“I leave Sisyphus at the foot of the mountain! One always finds one’s burden again. But Sisyphus teaches the higher fidelity that negates the gods and raises rocks. He too concludes that all is well. This universe henceforth without a master seems to him neither sterile nor futile. Each atom of that stone, each mineral flake of that night-filled mountain, in itself forms a world. The struggle itself toward the heights is enough to fill a man’s heart. One must imagine Sisyphus happy.” – The Myth of Sisyphus by Albert Camus
The story of Sisyphus rings true.
Every day contains the same battle in different forms.
I used to dread work. Sometimes, I still do. But at the very least, I no longer fear entropy (the natural process where energy is lost to disorder in a closed system). People speak of entropy as evil. However, this is utter non-sense. This would be the equivalent of saying that when fuel is used in a car, the consumption of fuel is evil.
How can this be the enemy? The car obviously has to move!
The real enemy – and the reason that people fear entropy so much – is that they have to constantly re-exert energy.
See, Earth is actually a open system as the Sun constantly provides energy. In the same way, the human body is a open system. Even if energy is lost to natural processes like digestion, thinking, and homeostasis, you can add more energy by eating food. However, if you decide not to eat food every morning, then you will become a closed system and eventually die.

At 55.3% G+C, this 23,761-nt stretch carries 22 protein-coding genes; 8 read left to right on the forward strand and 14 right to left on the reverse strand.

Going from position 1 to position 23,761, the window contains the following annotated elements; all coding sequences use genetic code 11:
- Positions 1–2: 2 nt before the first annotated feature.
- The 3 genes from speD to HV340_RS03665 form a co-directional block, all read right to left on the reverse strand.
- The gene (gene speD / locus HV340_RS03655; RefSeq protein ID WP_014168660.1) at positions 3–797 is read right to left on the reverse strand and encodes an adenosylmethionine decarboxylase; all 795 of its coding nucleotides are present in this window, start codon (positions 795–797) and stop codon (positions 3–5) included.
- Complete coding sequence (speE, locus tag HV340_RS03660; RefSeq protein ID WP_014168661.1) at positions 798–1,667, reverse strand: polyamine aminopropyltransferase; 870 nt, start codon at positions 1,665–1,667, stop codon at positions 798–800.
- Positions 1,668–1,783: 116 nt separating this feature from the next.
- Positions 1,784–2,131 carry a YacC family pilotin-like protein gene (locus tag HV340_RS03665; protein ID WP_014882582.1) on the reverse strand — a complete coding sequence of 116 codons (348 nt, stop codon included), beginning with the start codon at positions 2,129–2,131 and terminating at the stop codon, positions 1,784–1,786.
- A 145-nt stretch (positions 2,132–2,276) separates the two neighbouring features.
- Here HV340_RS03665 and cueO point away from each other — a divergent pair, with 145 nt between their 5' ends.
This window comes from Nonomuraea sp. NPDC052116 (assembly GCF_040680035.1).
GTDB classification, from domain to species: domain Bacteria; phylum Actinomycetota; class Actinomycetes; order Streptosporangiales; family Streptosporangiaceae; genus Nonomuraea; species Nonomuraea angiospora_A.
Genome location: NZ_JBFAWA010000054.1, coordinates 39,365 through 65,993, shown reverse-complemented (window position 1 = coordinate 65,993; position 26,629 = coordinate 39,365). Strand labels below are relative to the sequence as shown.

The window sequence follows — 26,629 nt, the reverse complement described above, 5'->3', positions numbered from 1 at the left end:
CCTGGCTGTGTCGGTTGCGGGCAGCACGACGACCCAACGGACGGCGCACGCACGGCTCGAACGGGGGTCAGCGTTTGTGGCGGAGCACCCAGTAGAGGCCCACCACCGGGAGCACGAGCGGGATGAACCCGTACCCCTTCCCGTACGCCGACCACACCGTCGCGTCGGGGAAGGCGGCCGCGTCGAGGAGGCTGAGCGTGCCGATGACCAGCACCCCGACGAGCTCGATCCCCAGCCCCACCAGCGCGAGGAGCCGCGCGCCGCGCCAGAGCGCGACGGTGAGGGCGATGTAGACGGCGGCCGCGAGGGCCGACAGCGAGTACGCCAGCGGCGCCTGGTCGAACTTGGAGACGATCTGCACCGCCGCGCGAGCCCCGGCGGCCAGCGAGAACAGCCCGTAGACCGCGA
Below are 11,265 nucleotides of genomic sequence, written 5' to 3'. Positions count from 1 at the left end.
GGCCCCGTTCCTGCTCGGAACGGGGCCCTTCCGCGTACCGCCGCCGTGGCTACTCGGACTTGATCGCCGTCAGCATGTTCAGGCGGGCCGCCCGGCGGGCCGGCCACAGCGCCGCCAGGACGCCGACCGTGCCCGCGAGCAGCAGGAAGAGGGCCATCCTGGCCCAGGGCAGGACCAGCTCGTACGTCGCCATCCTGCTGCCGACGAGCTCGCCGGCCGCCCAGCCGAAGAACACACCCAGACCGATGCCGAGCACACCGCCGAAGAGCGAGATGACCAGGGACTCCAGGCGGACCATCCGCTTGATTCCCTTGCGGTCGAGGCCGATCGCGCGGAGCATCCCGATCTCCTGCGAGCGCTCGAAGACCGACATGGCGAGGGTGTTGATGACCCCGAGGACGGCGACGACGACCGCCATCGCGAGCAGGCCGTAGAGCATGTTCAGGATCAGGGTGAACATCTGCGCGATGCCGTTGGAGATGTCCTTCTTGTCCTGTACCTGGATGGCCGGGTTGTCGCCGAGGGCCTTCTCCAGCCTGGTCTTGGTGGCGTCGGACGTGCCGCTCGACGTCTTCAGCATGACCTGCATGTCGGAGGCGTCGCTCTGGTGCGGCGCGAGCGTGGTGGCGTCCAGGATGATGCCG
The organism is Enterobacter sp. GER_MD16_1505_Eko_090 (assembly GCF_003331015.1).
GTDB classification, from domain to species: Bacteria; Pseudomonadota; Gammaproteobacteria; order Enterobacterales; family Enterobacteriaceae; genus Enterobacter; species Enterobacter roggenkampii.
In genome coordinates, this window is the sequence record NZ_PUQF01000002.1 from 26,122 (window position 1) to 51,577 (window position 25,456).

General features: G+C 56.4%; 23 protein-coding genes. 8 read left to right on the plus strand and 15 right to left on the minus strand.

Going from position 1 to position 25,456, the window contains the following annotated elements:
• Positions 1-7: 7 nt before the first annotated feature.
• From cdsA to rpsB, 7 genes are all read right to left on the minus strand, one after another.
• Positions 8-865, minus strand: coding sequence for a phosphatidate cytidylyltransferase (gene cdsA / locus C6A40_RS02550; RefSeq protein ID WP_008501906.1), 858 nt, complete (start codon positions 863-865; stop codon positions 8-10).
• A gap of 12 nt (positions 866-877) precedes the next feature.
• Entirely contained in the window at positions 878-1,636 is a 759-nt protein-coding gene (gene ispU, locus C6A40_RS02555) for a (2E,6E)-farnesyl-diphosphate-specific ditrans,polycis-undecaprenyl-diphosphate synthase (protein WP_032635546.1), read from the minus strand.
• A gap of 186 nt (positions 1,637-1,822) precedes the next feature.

In short, these are your three options:
- Constantly work to build a powerful open system
- Work a bit to have a mediocre system
I’ll give you a second to decide.
Ideally, most people pick the first option. However, once they are in the thick of life, they decided that exerting energy in inconvenient, so they decided on the second option. This is how you have old people who spend their entire lives smoking, watching TV, and being generally boring (by their own standards).
Let’s get one thing clear. Even if we are intelligent, we are apes. This means that we are bound to our physical environment. In fact, our prized mental thoughts are literal physical neurons.
We should not cry at our ape form. We should rejoice over our primitiveness!
“Once, when Nadir was told that there was no war in paradise, he was reported to have asked: How can there be any delights there?” – Nader Shah (Ruler of Persia 1700s)
Yes, everything will always take energy, but I am thrilled at the challenges that await me in life – even if the challenges involve incredible amounts of pain and sacrifice – for I am a Saipen!